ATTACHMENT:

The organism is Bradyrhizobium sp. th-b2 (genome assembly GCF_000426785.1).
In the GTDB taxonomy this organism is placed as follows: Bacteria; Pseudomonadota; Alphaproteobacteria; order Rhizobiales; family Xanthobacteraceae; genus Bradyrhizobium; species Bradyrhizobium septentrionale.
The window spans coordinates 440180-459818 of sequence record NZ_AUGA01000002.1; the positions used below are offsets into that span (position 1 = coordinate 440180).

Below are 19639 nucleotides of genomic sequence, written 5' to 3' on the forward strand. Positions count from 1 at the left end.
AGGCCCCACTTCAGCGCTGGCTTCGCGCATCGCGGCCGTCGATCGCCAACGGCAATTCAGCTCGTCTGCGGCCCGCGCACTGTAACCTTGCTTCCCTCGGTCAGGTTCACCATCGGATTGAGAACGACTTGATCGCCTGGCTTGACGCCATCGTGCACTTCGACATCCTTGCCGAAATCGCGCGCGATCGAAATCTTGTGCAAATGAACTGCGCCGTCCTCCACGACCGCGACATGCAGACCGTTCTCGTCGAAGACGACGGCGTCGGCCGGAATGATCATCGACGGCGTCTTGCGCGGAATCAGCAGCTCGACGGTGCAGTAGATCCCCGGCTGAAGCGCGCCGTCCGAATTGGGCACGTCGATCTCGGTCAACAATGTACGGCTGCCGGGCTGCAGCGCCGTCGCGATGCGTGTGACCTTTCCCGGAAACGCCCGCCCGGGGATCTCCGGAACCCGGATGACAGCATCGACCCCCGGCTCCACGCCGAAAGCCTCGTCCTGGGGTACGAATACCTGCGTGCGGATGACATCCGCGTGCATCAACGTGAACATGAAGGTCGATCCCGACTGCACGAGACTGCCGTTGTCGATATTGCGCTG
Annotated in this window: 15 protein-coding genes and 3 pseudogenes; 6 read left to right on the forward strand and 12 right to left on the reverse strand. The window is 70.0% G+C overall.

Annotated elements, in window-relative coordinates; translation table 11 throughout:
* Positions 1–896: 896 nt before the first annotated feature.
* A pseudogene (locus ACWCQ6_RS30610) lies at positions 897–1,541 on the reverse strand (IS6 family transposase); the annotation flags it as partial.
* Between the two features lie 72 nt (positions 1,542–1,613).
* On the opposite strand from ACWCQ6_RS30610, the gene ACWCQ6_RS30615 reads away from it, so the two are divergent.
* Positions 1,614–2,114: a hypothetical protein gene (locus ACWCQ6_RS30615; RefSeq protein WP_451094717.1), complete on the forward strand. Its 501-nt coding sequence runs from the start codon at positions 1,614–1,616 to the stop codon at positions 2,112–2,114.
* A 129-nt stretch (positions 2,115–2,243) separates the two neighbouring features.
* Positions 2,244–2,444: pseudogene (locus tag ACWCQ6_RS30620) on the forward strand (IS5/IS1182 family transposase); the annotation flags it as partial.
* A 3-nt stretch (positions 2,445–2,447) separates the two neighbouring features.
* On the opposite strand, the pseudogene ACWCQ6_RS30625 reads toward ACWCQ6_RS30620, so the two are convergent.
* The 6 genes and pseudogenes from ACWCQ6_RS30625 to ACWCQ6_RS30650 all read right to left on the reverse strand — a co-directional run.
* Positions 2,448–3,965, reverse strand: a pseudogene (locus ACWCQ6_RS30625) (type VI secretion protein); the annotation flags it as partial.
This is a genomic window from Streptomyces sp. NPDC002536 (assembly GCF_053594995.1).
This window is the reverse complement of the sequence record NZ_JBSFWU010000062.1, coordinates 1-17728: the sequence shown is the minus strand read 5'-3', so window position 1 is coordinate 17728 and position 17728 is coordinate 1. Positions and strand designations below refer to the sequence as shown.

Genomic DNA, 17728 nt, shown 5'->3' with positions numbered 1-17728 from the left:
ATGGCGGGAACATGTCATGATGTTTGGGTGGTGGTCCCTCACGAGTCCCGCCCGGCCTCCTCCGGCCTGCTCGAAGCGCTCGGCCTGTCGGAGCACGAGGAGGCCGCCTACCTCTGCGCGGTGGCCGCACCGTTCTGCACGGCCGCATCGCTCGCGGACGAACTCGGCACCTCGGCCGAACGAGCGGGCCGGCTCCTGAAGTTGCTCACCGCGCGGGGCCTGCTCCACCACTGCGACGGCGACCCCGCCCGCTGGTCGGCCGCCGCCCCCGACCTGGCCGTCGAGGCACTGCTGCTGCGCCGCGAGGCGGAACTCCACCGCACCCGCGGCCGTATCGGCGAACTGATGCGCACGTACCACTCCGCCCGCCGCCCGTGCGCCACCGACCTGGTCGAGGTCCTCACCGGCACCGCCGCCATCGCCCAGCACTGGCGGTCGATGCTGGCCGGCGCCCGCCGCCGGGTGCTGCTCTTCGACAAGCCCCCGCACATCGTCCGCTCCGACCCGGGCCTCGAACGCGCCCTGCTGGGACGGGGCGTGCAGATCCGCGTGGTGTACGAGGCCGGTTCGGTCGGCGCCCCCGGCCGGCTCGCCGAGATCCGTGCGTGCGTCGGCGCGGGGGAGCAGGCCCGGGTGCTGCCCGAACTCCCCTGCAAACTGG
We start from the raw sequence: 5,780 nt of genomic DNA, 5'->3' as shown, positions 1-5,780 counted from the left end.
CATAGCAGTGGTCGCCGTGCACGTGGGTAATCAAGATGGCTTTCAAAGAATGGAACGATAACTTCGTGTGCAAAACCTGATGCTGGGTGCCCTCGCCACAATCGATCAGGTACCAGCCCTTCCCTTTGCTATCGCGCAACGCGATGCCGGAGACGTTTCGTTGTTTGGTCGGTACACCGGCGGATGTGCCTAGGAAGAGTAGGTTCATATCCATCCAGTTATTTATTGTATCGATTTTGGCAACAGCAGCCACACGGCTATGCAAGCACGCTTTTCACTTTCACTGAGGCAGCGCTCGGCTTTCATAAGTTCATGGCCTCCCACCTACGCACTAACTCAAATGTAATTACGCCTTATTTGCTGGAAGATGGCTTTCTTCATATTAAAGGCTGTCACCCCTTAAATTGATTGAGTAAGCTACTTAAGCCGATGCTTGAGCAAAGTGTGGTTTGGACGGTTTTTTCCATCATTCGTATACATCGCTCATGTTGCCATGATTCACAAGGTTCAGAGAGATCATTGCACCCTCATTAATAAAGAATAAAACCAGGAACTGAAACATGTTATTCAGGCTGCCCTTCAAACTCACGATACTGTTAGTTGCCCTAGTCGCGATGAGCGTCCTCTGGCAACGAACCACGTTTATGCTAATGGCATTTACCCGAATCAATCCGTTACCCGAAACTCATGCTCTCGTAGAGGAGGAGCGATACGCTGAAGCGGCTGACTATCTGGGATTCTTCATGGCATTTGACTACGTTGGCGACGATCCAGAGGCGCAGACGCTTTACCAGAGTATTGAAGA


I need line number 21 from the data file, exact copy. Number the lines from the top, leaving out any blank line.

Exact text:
Genomic DNA, 17728 nt, shown 5'->3' with positions numbered 1-17728 from the left: